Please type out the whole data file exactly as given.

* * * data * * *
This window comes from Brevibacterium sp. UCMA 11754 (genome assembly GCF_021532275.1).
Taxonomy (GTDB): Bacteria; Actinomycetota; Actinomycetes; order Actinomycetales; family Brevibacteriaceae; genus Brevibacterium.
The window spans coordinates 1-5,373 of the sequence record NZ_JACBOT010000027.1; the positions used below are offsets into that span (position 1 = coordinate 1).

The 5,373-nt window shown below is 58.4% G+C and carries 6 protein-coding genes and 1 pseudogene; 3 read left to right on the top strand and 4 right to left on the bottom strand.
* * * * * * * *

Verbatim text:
This window comes from Brevibacterium sp. UCMA 11754 (genome assembly GCF_021532275.1).
Taxonomy (GTDB): Bacteria; Actinomycetota; Actinomycetes; order Actinomycetales; family Brevibacteriaceae; genus Brevibacterium.
The window spans coordinates 1-5,373 of the sequence record NZ_JACBOT010000027.1; the positions used below are offsets into that span (position 1 = coordinate 1).

The 5,373-nt window shown below is 58.4% G+C and carries 6 protein-coding genes and 1 pseudogene; 3 read left to right on the top strand and 4 right to left on the bottom strand.